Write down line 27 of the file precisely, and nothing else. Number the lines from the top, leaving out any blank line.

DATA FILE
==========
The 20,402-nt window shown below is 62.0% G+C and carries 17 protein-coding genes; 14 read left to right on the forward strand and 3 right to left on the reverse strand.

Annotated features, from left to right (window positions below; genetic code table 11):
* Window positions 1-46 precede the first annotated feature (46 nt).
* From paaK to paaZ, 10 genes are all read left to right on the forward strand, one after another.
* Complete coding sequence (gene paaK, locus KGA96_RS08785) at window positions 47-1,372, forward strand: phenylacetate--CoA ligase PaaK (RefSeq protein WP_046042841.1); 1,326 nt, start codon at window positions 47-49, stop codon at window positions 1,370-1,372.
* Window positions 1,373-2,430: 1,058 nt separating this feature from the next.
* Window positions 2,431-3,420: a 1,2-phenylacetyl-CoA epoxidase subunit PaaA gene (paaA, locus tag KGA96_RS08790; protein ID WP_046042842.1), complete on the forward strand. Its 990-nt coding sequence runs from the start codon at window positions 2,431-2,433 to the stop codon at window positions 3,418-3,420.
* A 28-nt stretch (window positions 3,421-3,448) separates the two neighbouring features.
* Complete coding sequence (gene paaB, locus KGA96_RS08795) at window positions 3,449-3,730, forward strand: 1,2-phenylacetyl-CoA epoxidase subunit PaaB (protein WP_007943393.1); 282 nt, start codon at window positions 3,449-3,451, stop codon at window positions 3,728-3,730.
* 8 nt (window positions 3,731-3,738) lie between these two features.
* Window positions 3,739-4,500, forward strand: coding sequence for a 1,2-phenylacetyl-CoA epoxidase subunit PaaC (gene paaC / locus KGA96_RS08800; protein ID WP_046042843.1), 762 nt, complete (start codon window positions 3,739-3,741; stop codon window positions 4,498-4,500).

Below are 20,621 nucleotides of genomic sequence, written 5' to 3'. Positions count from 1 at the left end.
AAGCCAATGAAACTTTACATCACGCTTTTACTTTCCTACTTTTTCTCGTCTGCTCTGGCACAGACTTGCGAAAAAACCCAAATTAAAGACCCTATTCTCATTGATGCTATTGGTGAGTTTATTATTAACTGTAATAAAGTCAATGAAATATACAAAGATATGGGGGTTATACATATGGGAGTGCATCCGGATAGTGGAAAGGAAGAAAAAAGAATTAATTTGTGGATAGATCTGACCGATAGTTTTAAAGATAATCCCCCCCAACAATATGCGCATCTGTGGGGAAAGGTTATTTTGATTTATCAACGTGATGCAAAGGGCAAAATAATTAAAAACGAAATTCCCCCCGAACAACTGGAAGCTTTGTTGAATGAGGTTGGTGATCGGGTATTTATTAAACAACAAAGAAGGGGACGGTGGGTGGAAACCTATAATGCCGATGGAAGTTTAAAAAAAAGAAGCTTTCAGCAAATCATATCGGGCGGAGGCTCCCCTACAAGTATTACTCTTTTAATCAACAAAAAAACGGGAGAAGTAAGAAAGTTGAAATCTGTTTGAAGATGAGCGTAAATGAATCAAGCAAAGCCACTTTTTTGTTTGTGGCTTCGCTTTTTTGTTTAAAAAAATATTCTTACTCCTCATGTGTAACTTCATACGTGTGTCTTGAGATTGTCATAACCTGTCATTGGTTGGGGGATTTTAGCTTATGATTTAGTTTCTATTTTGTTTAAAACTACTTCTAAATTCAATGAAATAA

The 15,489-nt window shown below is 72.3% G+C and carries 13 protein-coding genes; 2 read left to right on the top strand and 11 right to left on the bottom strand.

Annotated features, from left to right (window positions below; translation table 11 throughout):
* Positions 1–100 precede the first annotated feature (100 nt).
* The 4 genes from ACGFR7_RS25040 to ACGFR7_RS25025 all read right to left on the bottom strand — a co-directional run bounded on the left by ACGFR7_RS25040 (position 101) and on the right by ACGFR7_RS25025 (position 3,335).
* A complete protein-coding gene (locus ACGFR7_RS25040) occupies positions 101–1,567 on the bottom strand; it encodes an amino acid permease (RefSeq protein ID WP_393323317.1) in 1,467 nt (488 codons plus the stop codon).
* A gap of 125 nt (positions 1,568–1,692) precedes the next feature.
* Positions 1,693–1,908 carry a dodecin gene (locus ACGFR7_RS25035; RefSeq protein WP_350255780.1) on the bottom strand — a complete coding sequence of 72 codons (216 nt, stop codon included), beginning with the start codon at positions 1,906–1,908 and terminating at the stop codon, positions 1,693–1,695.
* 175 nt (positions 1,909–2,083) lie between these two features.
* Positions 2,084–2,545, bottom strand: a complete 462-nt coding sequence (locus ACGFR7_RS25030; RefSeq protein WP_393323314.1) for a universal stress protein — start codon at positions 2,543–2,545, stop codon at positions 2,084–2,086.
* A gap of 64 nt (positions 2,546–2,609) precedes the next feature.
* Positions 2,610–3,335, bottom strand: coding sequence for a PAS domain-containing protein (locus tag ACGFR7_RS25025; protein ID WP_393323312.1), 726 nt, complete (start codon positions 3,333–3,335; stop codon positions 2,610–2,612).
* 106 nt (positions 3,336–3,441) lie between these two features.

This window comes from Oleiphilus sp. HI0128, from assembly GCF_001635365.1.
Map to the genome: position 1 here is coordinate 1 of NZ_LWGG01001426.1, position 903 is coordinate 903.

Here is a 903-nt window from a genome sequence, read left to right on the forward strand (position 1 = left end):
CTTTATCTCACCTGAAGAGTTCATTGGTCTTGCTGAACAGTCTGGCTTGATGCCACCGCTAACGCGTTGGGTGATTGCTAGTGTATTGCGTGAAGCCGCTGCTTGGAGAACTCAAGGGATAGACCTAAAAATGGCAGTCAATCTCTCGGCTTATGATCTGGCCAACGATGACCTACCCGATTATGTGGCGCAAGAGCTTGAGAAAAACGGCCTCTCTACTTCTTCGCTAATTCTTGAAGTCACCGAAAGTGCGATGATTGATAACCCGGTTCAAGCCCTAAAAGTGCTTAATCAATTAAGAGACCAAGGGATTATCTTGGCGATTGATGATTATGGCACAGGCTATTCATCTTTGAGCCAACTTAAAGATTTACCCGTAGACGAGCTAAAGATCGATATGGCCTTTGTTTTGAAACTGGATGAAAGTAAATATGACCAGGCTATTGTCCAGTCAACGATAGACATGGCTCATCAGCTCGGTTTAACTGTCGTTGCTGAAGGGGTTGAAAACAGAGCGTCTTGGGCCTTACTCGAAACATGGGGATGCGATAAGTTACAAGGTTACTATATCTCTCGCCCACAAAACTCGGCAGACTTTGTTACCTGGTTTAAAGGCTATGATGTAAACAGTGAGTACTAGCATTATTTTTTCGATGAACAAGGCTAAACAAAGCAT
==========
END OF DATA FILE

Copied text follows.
Map to the genome: position 1 here is coordinate 1 of NZ_LWGG01001426.1, position 903 is coordinate 903.